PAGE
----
30 May 2018 | Author: Doug Hynd | Theme: Civil society and politics; Leadership and institutions
Towards the conclusion of Judith Brett’s fascinating biography of Alfred Deakin, the author notes
how quickly the nation-building moment of Federation – to which Deakin had devoted himself so
wholeheartedly – was pushed aside from popular memory and esteem by the myth-laden rebirth of
Australia as a nation at Anzac Cove and on the Western Front. How, she asked, could an
achievement of peaceful political change compare in popular imagination with the glory of battle?
29 May 2018 | Author: David Gill | Theme: Religions and dialogue; Public theology and ethics
This week of Prayer for Christian Unity, for me, always brings back a painful memory. It was 1968, and I had just joined the staff of the World Council of Churches in Geneva. A staff meeting was discussing the Week of Prayer for Christian Unity. In a moment of madness, I
decided to give everyone the benefit of my wisdom.
29 May 2018 | Author: Stephen Pickard | Theme: Religions and dialogue; Public theology and ethics
Faith: Early Stirrings of God
I am a cradle Anglican. No doubt I am not alone in this gathering brought up on the BCP. I disliked
Sunday School and couldn’t wait till I was confirmed and could attend Sunday morning Holy
Communion. So, from the age of 12 on Sundays, usually with my parents but increasingly alone,
my earliest stirrings of the divine consisted of a diet of hymns from Ancient and Modern, sermons
of varying value, sacramental bread and wine, and of course singing the Nicene Creed as one
does. It works better sung I feel. I look back on this early years as the beginnings of a somewhat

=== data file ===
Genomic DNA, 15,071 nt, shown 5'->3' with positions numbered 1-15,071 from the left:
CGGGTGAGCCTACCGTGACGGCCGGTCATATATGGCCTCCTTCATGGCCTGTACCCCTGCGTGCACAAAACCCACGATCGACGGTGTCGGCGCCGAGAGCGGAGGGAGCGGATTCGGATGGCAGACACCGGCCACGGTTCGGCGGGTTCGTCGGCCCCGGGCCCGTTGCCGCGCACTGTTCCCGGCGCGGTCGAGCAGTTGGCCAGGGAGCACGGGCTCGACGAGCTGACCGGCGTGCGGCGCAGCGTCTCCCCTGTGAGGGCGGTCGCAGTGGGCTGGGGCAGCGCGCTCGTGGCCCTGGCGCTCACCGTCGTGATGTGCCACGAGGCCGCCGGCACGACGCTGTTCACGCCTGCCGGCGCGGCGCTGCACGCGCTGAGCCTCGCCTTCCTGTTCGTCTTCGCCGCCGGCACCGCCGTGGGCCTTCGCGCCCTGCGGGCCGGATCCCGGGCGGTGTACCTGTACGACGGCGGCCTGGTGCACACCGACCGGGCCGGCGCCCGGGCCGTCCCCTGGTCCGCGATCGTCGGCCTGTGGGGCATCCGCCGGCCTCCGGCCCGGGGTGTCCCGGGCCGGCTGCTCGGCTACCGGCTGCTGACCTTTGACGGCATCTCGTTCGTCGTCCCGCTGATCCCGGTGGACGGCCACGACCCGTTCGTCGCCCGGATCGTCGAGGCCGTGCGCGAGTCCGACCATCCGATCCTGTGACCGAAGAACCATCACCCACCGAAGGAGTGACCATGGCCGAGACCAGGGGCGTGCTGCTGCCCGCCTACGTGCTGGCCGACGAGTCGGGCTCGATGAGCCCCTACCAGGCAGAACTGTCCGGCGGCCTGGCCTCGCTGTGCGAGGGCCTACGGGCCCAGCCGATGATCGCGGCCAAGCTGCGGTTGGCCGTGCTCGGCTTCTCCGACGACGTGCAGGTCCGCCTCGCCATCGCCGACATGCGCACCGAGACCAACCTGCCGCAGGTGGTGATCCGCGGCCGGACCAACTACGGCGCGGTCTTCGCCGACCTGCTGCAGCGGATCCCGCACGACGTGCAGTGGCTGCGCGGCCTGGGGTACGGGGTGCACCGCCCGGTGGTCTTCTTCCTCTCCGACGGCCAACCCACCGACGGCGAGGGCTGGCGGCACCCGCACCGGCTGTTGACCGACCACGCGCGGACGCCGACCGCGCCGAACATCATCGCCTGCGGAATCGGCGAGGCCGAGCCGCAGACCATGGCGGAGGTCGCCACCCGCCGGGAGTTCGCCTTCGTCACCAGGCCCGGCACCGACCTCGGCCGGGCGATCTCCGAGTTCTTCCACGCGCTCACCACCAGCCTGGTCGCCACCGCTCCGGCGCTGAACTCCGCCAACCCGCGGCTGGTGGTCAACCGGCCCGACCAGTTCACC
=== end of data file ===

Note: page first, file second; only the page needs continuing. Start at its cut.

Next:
pious young life, obedient, respectful, serious and conscientious in my religion.
23 Feb 2018 | Author: Stephen Pickard | Theme: Civil society and politics; Religions and dialogue
This letter constitutes my submission, as an Anglican bishop and theology professor, in my capacity as Executive Director of the Australian Centre for Christianity and Culture (ACC&C). This ecumenical Centre was established adjacent to the Parliamentary triangle in 1998 by agreement between Charles Sturt University and the Anglican diocese of Canberra and Goulburn. We foster wisdom for the common good, working with other religious traditions, Government, civil society, NGOs, the indigenous community, and not-for-profit groups.
30 Jan 2018 | Author: Doug Hynd | Theme: Civil society and politics; Public theology and ethics
In Saints and Stirrers: Christianity, conflict and peacemaking in New Zealand, 1814-1945 Geoffrey Troughton has assembled a collection of essays by New Zealand scholars that chart an engaging historical arc of Christian peacemaking and resistance to war from the early days of European conflict in New Zealand through to the close of World War Two. An anthology that covers the period from World War Two up to the present is due for publication in 2018. The editor Geoffrey Troughton devotes the introductory chapter to surveying the historical relationship between Christianity and New Zealand peace traditions, locating each of the essays against that historical background. The central theme of this anthology is the commitment to peace as a non-negotiable element of Christian witness. The contributing authors, mostly historians, are generally surefooted in engaging with the theological and ecclesiological issues that emerge in the course of their examination of the historical evidence.